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Farrell's decisions up for debate

Posted by Peter Abraham, Globe Staff  October 27, 2013 02:55 AM

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ST. LOUIS — Game 3 of the World Series was tied 4-4 in the top of the ninth inning on Saturday night and the Red Sox sent Brandon Workman to the plate.

This would be Brandon Workman, a rookie pitcher who has never had a professional at-bat. Predictably, he struck out.

The Red Sox had three position players — Mike Napoli, David Ross and Quintin Berry — on the bench. Berry is a pinch runner, granted. But, still, two hitters were available.

How could this have happened?

When Workman entered the game to start the eighth inning, Farrell batted him in the ninth spot, where the pitcher had been all game. He should have batted Workman seventh in place of Jarrod Saltalamacchia, who made the final out of the top of the eighth inning.

"In hindsight, I probably should have double switched," Farrell said.

Ross could have batted ninth. But even without the double switch, Napoli should have hit. He was saved for a moment that never came.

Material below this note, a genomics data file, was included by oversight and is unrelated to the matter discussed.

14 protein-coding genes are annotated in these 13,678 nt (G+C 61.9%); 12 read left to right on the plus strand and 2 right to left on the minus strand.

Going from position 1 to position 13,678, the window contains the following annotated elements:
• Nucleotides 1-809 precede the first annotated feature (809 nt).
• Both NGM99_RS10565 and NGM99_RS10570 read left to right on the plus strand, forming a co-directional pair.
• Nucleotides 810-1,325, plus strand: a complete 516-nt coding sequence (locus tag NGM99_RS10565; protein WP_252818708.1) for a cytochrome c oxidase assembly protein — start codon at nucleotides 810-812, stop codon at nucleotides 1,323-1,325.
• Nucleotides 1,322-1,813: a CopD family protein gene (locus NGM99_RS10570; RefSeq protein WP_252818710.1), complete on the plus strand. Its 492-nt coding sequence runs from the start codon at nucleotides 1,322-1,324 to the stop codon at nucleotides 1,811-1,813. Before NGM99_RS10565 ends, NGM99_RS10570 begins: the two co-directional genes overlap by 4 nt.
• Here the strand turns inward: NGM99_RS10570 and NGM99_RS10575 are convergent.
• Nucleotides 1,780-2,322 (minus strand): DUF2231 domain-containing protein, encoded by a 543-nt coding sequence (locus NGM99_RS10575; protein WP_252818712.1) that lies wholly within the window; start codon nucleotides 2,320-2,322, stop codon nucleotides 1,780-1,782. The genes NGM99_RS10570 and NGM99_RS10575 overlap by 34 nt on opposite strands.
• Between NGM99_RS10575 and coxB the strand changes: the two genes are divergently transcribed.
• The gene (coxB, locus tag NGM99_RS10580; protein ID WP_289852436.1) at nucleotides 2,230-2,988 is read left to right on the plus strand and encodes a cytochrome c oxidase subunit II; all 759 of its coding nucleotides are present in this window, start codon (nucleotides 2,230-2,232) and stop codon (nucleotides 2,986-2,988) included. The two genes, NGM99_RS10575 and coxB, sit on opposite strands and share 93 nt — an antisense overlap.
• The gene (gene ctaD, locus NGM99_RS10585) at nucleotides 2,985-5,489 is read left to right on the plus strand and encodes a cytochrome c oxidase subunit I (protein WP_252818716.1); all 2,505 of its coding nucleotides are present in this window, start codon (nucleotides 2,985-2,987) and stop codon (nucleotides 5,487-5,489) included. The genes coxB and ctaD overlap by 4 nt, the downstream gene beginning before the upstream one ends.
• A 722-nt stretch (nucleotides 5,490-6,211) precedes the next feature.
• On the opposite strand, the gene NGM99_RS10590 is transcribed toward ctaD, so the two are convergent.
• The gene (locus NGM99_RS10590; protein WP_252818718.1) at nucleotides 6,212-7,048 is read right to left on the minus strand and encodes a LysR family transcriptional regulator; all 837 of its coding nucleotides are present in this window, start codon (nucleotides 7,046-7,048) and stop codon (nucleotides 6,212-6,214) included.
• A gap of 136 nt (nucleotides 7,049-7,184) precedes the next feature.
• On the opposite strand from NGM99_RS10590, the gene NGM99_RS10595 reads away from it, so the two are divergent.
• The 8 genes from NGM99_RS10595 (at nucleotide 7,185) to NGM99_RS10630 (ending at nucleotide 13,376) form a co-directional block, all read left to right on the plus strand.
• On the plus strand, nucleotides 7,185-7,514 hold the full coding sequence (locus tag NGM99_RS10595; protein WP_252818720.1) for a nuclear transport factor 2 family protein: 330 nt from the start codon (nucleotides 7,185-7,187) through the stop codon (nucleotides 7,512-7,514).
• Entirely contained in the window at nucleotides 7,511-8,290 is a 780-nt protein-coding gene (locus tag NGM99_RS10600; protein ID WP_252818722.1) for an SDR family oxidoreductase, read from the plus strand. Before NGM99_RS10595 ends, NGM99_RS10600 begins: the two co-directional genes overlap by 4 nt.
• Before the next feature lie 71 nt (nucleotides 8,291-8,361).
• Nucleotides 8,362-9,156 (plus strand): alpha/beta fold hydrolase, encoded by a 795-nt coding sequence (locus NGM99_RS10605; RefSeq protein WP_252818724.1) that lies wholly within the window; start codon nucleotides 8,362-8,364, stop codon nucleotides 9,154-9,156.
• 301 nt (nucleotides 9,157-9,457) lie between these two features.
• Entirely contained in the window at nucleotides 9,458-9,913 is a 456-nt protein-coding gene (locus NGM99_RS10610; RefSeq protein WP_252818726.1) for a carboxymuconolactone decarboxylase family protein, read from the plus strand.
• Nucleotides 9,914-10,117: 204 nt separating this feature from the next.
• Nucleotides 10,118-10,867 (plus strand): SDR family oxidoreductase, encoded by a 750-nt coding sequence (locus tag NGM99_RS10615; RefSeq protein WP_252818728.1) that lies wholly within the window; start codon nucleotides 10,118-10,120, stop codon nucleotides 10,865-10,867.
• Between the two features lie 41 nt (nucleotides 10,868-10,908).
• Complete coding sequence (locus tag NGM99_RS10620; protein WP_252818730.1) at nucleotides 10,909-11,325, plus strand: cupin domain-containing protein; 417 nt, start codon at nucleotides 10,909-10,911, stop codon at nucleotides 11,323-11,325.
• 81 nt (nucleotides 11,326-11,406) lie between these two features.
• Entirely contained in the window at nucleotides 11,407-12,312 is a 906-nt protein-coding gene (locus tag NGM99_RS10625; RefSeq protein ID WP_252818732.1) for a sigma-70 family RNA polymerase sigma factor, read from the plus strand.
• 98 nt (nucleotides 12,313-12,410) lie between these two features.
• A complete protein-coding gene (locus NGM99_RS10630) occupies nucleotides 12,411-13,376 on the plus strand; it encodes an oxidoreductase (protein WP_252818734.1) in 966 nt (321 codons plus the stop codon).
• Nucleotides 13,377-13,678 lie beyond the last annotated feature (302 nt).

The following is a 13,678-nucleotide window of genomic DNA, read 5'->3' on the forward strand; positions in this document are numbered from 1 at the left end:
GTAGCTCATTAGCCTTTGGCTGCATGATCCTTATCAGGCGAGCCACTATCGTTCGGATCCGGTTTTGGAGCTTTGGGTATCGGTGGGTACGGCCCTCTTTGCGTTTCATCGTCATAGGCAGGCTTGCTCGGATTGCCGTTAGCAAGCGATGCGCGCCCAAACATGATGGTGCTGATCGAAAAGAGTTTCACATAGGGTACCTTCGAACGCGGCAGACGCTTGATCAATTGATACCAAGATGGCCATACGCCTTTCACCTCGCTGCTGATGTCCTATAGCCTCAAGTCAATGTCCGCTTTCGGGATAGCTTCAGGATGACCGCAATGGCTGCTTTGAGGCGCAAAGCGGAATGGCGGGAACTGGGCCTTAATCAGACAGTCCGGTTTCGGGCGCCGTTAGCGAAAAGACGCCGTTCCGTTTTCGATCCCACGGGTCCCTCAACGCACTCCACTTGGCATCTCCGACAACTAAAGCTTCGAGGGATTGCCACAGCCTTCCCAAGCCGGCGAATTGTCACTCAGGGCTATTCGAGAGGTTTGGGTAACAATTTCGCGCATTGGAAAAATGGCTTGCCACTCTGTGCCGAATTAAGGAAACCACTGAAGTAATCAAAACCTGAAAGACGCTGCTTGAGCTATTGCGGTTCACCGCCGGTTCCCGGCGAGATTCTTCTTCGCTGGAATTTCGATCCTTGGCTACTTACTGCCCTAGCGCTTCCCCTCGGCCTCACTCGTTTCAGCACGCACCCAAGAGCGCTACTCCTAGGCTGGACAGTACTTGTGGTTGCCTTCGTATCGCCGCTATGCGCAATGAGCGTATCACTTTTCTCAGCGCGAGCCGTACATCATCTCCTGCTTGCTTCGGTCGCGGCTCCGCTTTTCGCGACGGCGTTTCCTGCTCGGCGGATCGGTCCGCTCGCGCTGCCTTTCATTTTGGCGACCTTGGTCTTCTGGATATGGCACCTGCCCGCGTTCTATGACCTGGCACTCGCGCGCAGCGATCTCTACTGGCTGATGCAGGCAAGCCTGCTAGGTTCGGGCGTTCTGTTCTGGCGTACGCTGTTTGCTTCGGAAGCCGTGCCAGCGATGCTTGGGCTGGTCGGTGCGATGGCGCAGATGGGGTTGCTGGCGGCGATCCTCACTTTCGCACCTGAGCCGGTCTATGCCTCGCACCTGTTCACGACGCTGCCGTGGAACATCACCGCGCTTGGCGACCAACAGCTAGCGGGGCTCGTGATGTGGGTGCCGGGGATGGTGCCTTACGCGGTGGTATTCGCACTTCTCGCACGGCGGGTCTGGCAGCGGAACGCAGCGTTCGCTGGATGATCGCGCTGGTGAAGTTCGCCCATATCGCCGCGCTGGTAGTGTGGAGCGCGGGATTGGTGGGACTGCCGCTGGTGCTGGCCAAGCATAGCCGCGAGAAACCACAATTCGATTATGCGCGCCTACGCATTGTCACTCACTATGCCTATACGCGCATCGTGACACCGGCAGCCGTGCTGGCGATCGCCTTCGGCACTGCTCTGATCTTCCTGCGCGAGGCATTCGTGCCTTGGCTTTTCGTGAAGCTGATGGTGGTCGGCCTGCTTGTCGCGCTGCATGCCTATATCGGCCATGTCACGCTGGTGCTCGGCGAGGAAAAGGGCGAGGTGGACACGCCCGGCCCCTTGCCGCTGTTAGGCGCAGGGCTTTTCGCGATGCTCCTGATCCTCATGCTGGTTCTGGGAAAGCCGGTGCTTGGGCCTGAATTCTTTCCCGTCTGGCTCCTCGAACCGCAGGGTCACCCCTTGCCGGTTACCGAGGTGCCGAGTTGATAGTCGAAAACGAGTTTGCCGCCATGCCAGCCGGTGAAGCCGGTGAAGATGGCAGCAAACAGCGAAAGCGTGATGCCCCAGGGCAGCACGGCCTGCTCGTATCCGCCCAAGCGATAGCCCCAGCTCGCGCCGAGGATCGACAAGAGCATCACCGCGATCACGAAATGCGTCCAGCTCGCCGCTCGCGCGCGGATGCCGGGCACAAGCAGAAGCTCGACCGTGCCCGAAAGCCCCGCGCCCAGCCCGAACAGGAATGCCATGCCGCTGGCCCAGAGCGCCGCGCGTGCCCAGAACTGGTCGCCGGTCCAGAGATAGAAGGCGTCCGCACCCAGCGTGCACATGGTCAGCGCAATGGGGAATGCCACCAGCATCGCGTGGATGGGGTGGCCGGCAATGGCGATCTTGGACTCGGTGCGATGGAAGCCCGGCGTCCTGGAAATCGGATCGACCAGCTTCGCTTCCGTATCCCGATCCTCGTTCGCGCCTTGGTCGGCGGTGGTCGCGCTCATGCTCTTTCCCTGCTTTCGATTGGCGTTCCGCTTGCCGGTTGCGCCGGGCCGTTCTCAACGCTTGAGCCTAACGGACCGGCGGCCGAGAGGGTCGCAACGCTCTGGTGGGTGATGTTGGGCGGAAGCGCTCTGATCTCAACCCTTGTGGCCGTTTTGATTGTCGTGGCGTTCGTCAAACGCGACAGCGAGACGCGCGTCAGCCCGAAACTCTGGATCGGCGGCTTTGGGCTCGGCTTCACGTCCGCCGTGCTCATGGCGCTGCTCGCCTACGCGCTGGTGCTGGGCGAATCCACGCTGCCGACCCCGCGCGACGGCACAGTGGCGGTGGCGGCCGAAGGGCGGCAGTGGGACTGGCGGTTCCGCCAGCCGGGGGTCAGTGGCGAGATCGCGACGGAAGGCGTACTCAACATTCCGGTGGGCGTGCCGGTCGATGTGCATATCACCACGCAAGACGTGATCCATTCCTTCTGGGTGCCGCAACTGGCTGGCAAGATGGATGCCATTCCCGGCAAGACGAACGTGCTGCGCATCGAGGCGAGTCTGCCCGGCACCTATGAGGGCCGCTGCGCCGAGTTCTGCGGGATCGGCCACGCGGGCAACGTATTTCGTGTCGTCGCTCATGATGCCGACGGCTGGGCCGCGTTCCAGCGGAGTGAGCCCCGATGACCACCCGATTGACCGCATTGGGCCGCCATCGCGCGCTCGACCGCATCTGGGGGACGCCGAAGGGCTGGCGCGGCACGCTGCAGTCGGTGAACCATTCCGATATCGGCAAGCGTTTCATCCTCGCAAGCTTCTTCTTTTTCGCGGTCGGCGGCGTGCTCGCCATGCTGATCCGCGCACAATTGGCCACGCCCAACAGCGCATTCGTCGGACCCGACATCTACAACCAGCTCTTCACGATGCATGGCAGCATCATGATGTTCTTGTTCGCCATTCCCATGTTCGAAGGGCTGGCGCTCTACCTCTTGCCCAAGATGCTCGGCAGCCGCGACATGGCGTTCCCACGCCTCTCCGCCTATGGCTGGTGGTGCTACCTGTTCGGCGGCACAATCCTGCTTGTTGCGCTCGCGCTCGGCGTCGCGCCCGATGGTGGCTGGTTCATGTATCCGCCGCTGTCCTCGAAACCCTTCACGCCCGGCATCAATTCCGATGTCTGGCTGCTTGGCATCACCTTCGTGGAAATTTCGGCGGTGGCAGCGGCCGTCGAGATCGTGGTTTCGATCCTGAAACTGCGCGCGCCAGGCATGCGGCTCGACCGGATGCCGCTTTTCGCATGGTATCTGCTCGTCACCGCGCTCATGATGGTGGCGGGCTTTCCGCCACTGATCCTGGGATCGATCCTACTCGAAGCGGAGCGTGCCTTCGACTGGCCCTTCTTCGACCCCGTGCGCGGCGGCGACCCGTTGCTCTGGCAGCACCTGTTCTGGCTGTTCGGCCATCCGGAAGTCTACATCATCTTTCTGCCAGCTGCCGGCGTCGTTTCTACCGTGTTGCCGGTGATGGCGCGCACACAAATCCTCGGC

Farrell also allowed Workman to start the ninth inning (after a stressful eighth inning) and left Koji Uehara in the bullpen. When Workman allowed a single, Uehara came in then. If Workman was in such a short leash, why did he hit in the ninth?

"I felt we had four outs with Koji, four or five outs," Farrell said. "If the thought was to go to a two-inning outing for Koji we would have pinch hit for Workman the inning before."

Had Workman allowed a walk-off home run, the Red Sox would have lost without their best reliever getting in the game. That was a dangerous risk. As it was, Workman put the go-ahead run on base and took the loss.

On Friday, Farrell made a passionate defense of shortstop Stephen Drew, saying the Sox would live with his offensive failings in return for "premium defense."

Yet after Drew struck out twice, Will Middlebrooks pinch hit for him in the seventh inning. Then in the bottom of the inning, leadoff hitter Matt Carpenter reached on an infield single that Xander Bogaerts, now playing shortstop, circled and made a sidearm throw on.

If Drew's defense is truly that good, Farrell should stick with him. if not, play Bogaerts at shortstop from the start and be done with it. Farrell tried to play it both ways.

A few other notes:

• It has been a rough two games for Jarrod Saltalamacchia defensively. David Ross is sure to catch Game 4 and perhaps beyond.

• Drew was 0 for 2 and struck out twice. He is 4 for 46 (.087) in the postseason with 17 strikeouts. His value as a free agent is plummeting to a point where you have to wonder if the Red Sox would make him a qualifying offer.

• Lost in the shuffle of the obstruction call is that the Red Sox had six hits. They are hitting .188 in the series and .225 for the postseason. They have faced good pitching, no doubt. But this is not the same team offensively.

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